During a whirlwind stay at SMX East, I had the enviable opportunity to speak at length about two of my all-time favorite topics: Enterprise PPC, and the relationship between paid and organic search.
It was interesting to get some very different takes on Industrial Strength SEM from the seasoned pros seated next to me on this panel, such as Frank Grasso, who deals with massive inventory-driven businesses like travel, retail, and events (tickets).
His sweet spot is optimizing from the ‘back-end’, integrating supply and demand to maximize the effectiveness of his customers’ campaigns. He has figured out how to manage and optimize, for example, when seats on a particular flight change value, or become unavailable, and to automatically change an SEM campaign accordingly. Great stuff.
By virtue of her role with Razorfish (Hey.. I used to work for them!), Rebecca Keen deals with huge consumer packaged goods (CPG) clients who have dozens of brands, working with them to achieve and maintain balance in their paid search programs.
She preached governance as the main driver of success for her clients, as the difficulties of keyword overlap and decision making loom large in her day-to-day work with CPG advertisers. I loved the part where she talked about RACI, a decision making framework I have used at Yahoo! and find very helpful in navigating complex corporate landscapes.
I did my soapbox presentation on valuation, because I can’t seem to get through a presentation without talking about it in nauseating detail (hint: it’s really important!). Make sure you get this right before you start buying clicks!
Other than that, my main message was that different SEM challenges require different approaches. Don’t get locked into a singular approach (inhouse vs. agency, build vs. buy) for every SEM problem. Use your finely-honed skills as a PPC ninja and make the best choice for your company depending on your particular needs, constraints, and priorities.
And, in the spirit of Rebecca’s RACI discussion, I had a riveting slide on forecasting workflow that I’m quite certain put at least one lucky attendee directly to sleep:
SEO & PPC – Why Can’t We All Just Get Along?
The following day, I was on this panel, which turned out to be lots of fun. First of all, this is a topic I could discuss for hours (not that anyone would want that). Second, I was sitting alongside Tim Mayer and Brad Geddes, two guys who have been at this gig at least as long as I have. Finally, this was somewhat of a late entry in my schedule, so I didn’t have much time to pull a presentation together, adding a certain amount of excitement to the whole experience.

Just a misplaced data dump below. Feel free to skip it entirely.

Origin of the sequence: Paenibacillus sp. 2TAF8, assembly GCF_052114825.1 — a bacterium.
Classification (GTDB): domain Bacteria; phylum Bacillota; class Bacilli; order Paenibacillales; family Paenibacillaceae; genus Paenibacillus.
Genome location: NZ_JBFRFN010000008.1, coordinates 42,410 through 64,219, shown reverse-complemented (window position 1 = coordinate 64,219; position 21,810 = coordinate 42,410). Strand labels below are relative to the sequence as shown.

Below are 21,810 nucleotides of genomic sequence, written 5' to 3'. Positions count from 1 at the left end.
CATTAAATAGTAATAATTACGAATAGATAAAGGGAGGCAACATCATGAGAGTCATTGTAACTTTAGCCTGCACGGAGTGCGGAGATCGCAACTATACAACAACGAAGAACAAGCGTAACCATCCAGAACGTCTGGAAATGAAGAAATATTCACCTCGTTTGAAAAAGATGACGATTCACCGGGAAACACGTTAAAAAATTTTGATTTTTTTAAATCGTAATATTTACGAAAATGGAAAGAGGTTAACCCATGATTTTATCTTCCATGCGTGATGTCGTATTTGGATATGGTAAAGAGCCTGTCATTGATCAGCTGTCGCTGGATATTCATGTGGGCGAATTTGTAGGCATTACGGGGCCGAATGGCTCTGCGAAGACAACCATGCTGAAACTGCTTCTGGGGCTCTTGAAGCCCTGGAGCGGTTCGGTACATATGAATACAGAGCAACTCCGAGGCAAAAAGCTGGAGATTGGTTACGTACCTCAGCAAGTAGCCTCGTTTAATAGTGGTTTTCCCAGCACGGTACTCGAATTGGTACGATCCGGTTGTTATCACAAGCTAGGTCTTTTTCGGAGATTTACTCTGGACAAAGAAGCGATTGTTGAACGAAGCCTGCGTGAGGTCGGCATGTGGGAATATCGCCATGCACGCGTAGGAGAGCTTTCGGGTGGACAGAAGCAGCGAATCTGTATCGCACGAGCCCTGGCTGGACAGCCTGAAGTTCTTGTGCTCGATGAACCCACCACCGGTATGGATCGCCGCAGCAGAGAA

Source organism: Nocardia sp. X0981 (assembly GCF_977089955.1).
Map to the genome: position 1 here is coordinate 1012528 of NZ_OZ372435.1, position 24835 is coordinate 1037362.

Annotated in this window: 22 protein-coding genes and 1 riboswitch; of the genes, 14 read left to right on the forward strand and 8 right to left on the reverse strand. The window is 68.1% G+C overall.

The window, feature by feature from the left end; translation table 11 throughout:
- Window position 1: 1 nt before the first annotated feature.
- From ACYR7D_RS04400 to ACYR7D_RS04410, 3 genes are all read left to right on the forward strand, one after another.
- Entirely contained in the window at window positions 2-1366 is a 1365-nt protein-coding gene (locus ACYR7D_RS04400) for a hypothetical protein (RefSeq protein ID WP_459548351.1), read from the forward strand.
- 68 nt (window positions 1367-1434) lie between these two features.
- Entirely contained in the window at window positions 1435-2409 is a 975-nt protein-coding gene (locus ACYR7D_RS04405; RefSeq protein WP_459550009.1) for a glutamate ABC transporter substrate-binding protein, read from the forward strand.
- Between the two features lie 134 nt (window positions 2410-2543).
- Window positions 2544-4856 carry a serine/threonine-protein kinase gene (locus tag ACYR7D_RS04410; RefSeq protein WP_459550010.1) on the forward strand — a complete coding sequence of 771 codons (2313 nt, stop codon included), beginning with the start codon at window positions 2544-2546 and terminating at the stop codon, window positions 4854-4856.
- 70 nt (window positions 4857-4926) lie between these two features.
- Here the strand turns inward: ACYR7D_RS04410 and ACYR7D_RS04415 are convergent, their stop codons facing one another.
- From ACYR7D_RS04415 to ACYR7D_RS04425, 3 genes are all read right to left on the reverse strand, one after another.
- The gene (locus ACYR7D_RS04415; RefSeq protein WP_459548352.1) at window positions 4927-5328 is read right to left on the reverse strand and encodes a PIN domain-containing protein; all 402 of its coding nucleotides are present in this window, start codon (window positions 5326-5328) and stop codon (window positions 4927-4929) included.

Tim talked about ways to leverage different data sources to help one channel (SEO) inform the other (PPC), and vice versa.
Among other significant endeavors, Tim used to run some of the largest properties in Yahoo! In fact, he was even my internal customer for a couple of years. Small world!
Tim also showed some results from a recent Google whitepaper that concluded that 89% of PPC clicks were incremental to the SEO referrals and adwords advertiser gets. He did a great job illustrating how this number might be just a bit overstated. Come to think of it, Tim did work for every major search engine on the planet, except for Google…
For me, I basically put one slide up and talked to it for about twenty minutes. If you’ve ever seen me speak, you’ve probably seen this picture before:
I talked a lot about how we set up a test to answer the question: “Should we be buying our brand keyword if we already rank #1 organically?”
I emphasized that there are a number of ways to get at this answer, only one of which we tried. In our case, however, the results were fantastic, as you can see by the positive slope of the regression line in the graph. The positive slope means that when we bought the ad above our organic listing, we actually increased the click through rate of the organic listing. What could be better than that?
Brad tied up our panel nicely by looking at similar issues with non-branded keywords, and in fact, illustrated some of the other ways to get at this age-old problem.
The good news is, most advertisers now have the data to analyze this somewhat intelligently, they just need to commit to doing the work. You’ve come a long way, baby!
I do enjoy speaking on panels at conferences, and SMX is definitely one of my faves. We search marketers are an odd (but adorable) bunch, and it’s always a blast to get together with our brethren to talk search, tip a few drinks, and exchange ideas. Until next time, cheers!
Opinions expressed in the article are those of the guest author and not necessarily Search Engine Land.